Editor's Highlight: Plasma miR-183/96/182 Cluster and miR-124 are Promising Biomarkers of Rat Retinal Toxicity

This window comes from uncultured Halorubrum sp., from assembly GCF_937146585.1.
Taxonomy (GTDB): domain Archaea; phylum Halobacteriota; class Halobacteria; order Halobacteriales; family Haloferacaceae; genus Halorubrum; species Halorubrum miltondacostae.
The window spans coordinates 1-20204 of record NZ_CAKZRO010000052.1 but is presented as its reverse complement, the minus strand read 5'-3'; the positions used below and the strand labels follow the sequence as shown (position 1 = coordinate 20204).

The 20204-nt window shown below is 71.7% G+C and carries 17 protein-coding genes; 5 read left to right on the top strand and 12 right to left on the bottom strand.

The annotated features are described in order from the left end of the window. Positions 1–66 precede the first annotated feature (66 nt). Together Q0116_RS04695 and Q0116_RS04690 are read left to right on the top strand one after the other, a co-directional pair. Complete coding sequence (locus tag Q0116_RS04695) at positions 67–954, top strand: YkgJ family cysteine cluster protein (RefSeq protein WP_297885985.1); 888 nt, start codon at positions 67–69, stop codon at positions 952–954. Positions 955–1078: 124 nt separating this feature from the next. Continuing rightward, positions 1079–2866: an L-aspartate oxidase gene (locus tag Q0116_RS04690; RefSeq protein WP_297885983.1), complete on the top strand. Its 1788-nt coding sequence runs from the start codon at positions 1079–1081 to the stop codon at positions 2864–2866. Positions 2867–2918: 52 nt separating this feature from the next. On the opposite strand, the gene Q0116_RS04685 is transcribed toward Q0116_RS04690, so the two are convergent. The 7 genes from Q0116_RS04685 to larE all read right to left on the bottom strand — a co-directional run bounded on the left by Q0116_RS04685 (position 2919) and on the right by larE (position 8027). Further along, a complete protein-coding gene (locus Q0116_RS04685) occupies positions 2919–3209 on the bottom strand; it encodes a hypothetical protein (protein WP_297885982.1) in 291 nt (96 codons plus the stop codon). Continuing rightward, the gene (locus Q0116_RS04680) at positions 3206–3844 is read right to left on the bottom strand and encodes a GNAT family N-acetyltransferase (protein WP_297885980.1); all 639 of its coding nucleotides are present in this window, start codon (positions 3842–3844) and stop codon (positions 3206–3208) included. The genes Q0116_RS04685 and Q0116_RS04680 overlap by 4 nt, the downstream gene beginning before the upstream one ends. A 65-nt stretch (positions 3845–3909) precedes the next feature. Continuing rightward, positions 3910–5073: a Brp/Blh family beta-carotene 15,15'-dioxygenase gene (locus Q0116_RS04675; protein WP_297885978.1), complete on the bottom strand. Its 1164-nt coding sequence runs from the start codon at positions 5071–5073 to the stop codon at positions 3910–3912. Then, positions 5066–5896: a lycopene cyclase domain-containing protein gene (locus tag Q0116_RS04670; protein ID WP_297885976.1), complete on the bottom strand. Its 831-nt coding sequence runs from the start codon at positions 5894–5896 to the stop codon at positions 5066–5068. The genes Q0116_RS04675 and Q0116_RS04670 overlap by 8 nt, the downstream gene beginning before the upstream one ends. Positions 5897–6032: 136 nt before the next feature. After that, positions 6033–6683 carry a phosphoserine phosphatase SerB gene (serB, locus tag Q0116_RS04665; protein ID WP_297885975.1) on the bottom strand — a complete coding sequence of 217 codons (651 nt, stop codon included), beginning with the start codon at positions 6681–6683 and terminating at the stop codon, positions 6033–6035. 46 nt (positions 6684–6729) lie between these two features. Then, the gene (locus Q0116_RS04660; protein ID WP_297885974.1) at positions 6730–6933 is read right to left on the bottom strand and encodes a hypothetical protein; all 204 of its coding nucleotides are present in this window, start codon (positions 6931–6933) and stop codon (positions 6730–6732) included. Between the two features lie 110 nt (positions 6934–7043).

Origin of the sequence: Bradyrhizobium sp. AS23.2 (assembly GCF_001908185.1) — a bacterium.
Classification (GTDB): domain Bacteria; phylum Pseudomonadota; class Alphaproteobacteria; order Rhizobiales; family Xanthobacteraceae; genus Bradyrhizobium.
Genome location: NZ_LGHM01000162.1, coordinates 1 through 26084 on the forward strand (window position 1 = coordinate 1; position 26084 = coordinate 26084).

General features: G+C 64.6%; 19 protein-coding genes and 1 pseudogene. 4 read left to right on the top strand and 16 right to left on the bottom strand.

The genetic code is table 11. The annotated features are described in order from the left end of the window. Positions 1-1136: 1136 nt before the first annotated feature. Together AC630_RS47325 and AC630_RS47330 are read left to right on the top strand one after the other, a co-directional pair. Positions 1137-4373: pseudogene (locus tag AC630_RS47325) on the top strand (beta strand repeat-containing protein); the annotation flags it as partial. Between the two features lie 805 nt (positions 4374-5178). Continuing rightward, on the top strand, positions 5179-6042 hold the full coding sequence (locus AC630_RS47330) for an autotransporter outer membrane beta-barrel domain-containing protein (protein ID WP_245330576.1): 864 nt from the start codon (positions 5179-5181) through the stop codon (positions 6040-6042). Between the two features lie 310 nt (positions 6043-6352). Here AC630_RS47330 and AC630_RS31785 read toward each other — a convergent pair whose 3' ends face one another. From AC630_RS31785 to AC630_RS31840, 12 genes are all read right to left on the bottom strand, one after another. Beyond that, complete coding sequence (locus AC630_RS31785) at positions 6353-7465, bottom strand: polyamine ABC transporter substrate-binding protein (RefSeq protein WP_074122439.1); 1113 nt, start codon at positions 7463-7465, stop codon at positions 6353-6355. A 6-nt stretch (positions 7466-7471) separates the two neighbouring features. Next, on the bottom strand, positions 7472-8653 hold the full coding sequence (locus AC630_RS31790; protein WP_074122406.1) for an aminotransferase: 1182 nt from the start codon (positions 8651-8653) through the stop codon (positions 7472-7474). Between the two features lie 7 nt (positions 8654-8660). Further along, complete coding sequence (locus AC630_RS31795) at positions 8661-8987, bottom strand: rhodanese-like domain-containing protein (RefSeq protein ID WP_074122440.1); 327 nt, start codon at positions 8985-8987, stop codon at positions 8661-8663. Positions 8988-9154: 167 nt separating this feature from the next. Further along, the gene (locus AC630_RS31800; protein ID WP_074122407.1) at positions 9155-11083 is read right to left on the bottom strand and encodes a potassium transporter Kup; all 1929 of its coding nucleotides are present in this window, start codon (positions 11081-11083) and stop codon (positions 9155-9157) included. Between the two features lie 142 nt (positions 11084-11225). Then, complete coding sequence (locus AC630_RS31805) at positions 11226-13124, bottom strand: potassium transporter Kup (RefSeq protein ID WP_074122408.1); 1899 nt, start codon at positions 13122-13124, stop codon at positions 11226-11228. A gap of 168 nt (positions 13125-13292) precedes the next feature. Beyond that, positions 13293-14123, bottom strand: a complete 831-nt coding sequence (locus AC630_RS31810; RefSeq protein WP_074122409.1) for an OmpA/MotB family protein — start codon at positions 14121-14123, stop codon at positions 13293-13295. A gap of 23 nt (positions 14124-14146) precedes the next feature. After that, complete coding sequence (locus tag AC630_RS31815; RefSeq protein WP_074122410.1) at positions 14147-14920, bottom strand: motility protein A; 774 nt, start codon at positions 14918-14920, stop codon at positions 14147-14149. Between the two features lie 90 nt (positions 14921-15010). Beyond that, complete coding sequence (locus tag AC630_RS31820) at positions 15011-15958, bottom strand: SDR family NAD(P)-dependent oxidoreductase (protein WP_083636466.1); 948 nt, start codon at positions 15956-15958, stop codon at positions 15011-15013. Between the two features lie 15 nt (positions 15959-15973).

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Retinal toxicity is one of the leading causes of attrition in drug development, and drug-induced retinal toxicity remains an issue in both drug discovery and postmarketed drugs. Derisking strategies to help with early identification of retinal injury utilizing a predictive retinal miRNA biomarker would greatly benefit decision-making in drug discovery programs, ultimately reducing attrition due to retinal toxicity. Our previous work demonstrated elevation of circulating retina-enriched miRNAs in a retinal toxicity model. To further validate our previous observation, 2 additional rat retinal injury models were utilized in this study: NaIO3-induced retinal injury and laser-induced choroidal neovascularization (CNV) injury model. Following induction of retina tissue injuries, circulating miR-183/96/182 cluster (miR-183 cluster), and miR-124 was investigated, as well as evaluations using an electroretinogram (ERG) and histopathology analysis. Data revealed that circulating miR-183/96/182 cluster was significantly increased (2- to 15-fold) compared with baseline/control in both laser-induced CNV and NaIO3-induced retinal injury models. Moreover, the severity of the retinal injury evaluated by ERG and histopathology correlated highly with elevation of these retina-enriched miRNAs in plasma. MiR-124 was also significantly increased in comparison with baseline/control by ∼25-fold postrepeat-doses of 30 mg/kg NaIO3 treatment. Increased level of these plasma miRNA biomarkers appeared to be dose- and time-dependent upon NaIO3 or laser treatment. The results suggest that the retina-enriched miRNAs (miR-183/96/182 cluster and miR-124) could serve as convenient and predictive biomarkers of retinal toxicity in drug development.

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